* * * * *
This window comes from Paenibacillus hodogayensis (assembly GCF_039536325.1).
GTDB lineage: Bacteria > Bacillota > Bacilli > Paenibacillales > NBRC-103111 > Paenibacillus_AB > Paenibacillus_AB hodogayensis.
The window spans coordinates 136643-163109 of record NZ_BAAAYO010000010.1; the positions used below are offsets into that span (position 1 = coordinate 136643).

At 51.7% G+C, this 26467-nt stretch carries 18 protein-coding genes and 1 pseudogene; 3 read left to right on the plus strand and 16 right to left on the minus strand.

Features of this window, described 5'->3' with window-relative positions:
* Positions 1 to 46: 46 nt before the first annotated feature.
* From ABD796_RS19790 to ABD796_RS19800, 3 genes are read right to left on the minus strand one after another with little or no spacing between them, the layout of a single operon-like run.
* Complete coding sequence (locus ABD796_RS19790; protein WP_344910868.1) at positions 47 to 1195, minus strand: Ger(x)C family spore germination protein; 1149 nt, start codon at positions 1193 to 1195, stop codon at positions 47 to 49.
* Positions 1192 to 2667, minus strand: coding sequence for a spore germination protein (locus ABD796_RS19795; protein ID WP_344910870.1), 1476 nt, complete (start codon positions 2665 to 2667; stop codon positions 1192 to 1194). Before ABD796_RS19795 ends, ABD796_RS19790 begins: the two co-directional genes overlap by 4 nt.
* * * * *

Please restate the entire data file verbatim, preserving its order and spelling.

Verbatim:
This window comes from Paenibacillus hodogayensis (assembly GCF_039536325.1).
GTDB lineage: Bacteria > Bacillota > Bacilli > Paenibacillales > NBRC-103111 > Paenibacillus_AB > Paenibacillus_AB hodogayensis.
The window spans coordinates 136643-163109 of record NZ_BAAAYO010000010.1; the positions used below are offsets into that span (position 1 = coordinate 136643).

At 51.7% G+C, this 26467-nt stretch carries 18 protein-coding genes and 1 pseudogene; 3 read left to right on the plus strand and 16 right to left on the minus strand.

Features of this window, described 5'->3' with window-relative positions:
* Positions 1 to 46: 46 nt before the first annotated feature.
* From ABD796_RS19790 to ABD796_RS19800, 3 genes are read right to left on the minus strand one after another with little or no spacing between them, the layout of a single operon-like run.
* Complete coding sequence (locus ABD796_RS19790; protein WP_344910868.1) at positions 47 to 1195, minus strand: Ger(x)C family spore germination protein; 1149 nt, start codon at positions 1193 to 1195, stop codon at positions 47 to 49.
* Positions 1192 to 2667, minus strand: coding sequence for a spore germination protein (locus ABD796_RS19795; protein ID WP_344910870.1), 1476 nt, complete (start codon positions 2665 to 2667; stop codon positions 1192 to 1194). Before ABD796_RS19795 ends, ABD796_RS19790 begins: the two co-directional genes overlap by 4 nt.